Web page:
The fact that a return flight from Istanbul to Tel Aviv can be had in early October for less than 200 dollars, as well as the fact I wont have a place to live around then (save for Emily's couch, thank you Emily!), and all the rest of things conspiring in my favour to go back to Canada, leads me to believe that this is yet another one of fates chance happenings, opening the door to go this way.  The door back home.

Me and Maria, brought together by fate, stuck in the  Jordanian desert for 5 days.


Wednesday, August 14, 2013

Notes from the edge

This has been, as my flat-mate (and dear friend) Emily would say, a rather "rough Istanbul week".
Maybe it's the incessant heat, the constant sticky feeling on my shoulders, the dizzying hot air just finally getting on my frazzled sunburnt nerves. Maybe it's the post Ramadan blues - also known as the week that every black niqab-ed Saudi Arabian woman and her 5 children come to Istanbul to celebrate and stroll Istiklal Street with their unfairly attired jeans-and-t-shirt-wearing husbands; I observed such a scene yesterday at the Starbucks, and couldn't help but gaze at the woman taking sips of her Frappuccino (they do have to lift the veil to do this, and it's definitely not polite to sneak a peek, but Istanbul is a place where ones manners sort of take a walk out the back door after your first month of living here). Maybe it's working with children every day and the subsequent exhaustion or maybe it's the bottle kids on my street who like to burn things and shoot toy guns. Maybe it's money being tight because people do not like to keep up with their English lessons during Ramadan. Maybe it's post traumatic stress from seeing that goat get his head cut off onto the dirty sidewalk. Maybe I've just been in the middle east too long and am losing patience trying to be politically correct and tolerant of every subtle and not-so-subtle misogynistic comment and situation that I observe and endure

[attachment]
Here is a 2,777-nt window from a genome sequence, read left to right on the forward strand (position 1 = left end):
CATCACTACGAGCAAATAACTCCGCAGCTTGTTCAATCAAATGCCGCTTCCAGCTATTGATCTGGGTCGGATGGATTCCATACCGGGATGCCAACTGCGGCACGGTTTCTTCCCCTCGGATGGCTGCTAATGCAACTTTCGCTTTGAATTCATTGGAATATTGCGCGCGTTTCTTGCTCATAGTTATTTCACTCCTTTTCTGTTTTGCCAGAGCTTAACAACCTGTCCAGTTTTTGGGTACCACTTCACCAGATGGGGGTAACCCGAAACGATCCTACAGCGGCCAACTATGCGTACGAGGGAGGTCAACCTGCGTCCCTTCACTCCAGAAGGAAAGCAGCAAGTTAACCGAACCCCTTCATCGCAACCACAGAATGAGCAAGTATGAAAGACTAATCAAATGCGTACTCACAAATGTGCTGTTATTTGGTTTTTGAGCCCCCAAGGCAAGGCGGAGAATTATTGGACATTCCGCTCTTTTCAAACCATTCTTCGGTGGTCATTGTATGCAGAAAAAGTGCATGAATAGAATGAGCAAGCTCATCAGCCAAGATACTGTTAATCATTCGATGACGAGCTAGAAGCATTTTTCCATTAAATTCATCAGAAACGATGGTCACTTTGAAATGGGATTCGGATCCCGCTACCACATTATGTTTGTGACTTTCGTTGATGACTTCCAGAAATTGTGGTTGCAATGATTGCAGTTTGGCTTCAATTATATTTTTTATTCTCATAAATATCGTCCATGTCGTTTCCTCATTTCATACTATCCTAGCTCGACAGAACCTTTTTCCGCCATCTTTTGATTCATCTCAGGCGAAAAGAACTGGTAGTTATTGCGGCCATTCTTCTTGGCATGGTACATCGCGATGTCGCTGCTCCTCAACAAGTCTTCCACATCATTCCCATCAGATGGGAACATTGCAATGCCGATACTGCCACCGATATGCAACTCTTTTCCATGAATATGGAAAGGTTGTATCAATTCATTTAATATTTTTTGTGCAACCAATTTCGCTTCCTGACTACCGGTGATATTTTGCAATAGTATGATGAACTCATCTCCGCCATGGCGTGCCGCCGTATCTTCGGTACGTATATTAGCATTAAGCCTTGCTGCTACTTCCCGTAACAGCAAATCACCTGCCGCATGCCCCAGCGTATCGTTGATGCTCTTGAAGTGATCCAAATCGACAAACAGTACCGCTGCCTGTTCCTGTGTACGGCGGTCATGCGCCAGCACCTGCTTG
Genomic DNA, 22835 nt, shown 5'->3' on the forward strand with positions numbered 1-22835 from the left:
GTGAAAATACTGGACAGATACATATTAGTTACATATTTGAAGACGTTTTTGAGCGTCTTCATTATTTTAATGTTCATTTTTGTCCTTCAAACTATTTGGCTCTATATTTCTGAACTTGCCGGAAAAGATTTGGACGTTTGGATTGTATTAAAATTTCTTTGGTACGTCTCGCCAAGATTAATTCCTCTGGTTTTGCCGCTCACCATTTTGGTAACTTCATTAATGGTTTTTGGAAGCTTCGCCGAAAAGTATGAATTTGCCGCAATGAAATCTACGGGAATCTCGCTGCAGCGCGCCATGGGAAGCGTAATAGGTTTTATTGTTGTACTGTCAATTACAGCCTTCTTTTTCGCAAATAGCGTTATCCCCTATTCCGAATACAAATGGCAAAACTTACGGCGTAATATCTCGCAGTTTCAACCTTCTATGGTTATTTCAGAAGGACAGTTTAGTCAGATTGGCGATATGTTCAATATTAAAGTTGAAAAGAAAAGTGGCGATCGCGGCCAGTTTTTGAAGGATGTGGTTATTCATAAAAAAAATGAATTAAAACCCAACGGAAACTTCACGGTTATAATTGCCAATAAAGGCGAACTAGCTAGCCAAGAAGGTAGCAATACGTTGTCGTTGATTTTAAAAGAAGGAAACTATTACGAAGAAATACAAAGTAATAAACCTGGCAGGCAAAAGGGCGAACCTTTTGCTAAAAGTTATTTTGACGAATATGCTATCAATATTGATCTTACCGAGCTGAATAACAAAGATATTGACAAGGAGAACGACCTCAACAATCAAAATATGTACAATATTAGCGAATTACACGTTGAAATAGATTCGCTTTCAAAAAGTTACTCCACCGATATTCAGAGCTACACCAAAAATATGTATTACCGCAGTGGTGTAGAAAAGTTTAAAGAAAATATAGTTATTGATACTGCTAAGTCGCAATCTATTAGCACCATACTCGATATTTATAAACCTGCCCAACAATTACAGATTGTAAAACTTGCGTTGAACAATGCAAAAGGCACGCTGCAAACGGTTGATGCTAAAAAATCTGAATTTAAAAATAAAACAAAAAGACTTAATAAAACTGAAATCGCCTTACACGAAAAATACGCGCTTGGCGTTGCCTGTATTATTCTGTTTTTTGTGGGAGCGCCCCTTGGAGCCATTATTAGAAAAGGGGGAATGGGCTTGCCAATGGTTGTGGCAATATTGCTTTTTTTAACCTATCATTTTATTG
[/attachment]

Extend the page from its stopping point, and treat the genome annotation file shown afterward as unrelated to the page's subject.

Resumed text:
The Dog days in Tarlabasi take on a whole new meaning when the place is over-run with motley looking street dogs; their fur that indecipherable shade of smoky beige that Orhan Pamuk wrote was in itself the essence of Huzun (the melancholia of Istanbul). Not to be outdone, it is worth mentioning the other canines with their tongue hanging out; Istanbul's infamous creepy men whose demeanor could only politely be called similar to that of a dogs - and a particularly unrefined street mutts, at that.